Advancing Technology

Handy iPod Striking the Right Chords for Those in Meditative State of Mind

Investor's Business Daily • • TAGS: Brain, Culture, Neuroscience, Senses

After a hard day’s work, Rick Allen of Aptos, Calif., can’t wait to jump in his car and zone out to the music on his iPod.

“Rather than listening to the radio, I listen to my iPod because it’s my music,” he said. “There are no news or commercial interruptions, so I get to be in my own little world.”

Allen is among millions of users of Apple Computer iPods and other MP3 digital devices who depend on their tiny music players as a prime means of escape from the cares of the day.

Their numbers are growing. According to market tracker IDC, 171 million MP3 players will be shipped this year worldwide.

Easy To Get Absorbed

While people have been using portable music technology for decades - from transistor radios to Sony Walkmans - MP3 device users are more apt to become absorbed in their entertainment. That’s because they can play personally selected, high sound quality digitized music for hours, uninterrupted, with no need to flip a cassette tape or endure the ranting of some disc jockey.

Studies show that teens and young adults are spending the most time listening to their MP3 music. In a recent survey by the Harris Group, a Waterbury, Conn.-based market research firm, respondents from ages 13 to 19 said they have their MP3 devices on for four hours a day on average. Respondents in the 20-to-34 age group said their devices are on 2.7 hours a day.

With so much of the world’s population piping nonstop music into their ears for extended time periods, some critics wonder about the health and sociological impacts of these devices. They fear MP3 players are creating a population whose brains are overloaded on technology and out of touch with the rest of the world.

One neurobiology professor is singing a more positive tune. Rafael Malach of Israel’s Weizmann Institute of Science has published a study in the journal Neuron with a different take on iPods, video games and similar technologies.

His study found that when individuals are preoccupied with intense entertainment activities, part of the brain’s cerebral cortex shuts itself down for a while.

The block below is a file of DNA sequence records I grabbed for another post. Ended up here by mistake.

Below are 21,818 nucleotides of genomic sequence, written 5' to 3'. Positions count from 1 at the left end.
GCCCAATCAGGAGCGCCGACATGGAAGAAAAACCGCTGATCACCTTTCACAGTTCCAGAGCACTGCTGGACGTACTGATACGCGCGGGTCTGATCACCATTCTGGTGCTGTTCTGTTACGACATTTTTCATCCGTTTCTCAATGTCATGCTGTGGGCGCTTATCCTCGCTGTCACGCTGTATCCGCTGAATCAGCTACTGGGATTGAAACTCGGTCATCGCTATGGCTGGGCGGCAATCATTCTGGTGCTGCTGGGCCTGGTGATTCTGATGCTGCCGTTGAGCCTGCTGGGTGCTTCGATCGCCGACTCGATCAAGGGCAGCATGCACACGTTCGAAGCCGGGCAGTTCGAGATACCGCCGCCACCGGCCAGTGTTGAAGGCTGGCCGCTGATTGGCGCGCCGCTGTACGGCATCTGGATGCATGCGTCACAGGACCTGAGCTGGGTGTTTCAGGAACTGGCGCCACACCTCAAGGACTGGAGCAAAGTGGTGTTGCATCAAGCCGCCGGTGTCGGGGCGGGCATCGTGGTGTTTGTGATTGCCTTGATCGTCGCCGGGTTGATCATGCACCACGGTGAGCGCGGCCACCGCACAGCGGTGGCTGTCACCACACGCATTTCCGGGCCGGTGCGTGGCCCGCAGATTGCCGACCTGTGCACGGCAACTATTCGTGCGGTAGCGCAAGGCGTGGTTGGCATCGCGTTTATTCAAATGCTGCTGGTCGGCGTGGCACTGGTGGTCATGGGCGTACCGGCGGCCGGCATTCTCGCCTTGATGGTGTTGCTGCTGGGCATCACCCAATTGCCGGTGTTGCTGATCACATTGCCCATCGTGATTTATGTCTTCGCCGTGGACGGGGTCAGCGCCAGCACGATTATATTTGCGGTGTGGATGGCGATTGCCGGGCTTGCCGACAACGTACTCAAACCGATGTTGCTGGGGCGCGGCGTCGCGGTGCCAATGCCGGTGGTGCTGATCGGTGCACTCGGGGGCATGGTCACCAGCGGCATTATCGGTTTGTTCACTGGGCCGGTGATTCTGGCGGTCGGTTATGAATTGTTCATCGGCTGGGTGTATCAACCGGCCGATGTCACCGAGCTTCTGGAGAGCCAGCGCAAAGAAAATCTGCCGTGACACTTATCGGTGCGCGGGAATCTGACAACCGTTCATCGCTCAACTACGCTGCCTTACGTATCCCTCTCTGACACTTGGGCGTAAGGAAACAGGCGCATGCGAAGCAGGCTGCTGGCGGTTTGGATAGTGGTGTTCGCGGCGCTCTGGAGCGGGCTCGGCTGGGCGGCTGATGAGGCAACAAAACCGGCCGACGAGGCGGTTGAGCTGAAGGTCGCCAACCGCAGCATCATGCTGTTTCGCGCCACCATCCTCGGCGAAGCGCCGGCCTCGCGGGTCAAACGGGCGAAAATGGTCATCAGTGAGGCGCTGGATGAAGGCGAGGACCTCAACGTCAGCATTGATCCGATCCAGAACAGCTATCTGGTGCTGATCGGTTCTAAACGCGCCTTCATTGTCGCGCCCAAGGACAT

That, says Malach, is important because, rather than overloading our brains, these activities provide a release that helps the brain operate more efficiently, and better focus on tasks.

“Our results show that, when presented with a very demanding sensory task, the part of the brain involved in self-awareness shuts off,” said Malach, a visiting professor at New York University. “This is our brain’s attempt to optimize its process. At some point being conscious of yourself interferes with the learning. It can be better to let go and be absorbed by the task you’re trying to do rather than be aware of yourself and get distracted.” Malach adds that by letting the brain turn off the civilized aspects of ourselves, these technologies help create a state of escapism similar to that of Eastern meditation, a state one normally attains through discipline and study.

Marlene Goldman, a San Francisco yoga teacher, writer and radio DJ, enjoys her iPod and Eastern meditation. She doesn’t agree they have a similar effect on her brain.

Being ‘In The Moment’

“The iPod and meditation are both good tools, but they do different things for different reasons,” she said. “I meditate occasionally to quiet all the chatter, so I can get to the bigger picture. It’s kind of like brain surgery, delving into your mind to see what’s really going on.”

Like Allen, Goldman says she’s more apt to use her iPod to completely zone out.

“It’s as if my brain goes numb,” she said. “The iPod allows me to relax, but not to delve into my mind and focus the way meditation does.”

However one interprets the goals or effect of Eastern meditation, Malach sees contradictions in the findings of his study.

“Eastern and Western philosophies present two ways of looking at the world,” he said. “The Western perspective is often about somebody being in control. Eastern philosophy is more about being in the moment and letting go of the self.

“It’s ironic that this brain research involves a Western type of technology, but its results are more analogous to some Eastern philosophies, which emphasize shutting off the inner observer to truly experience reality.”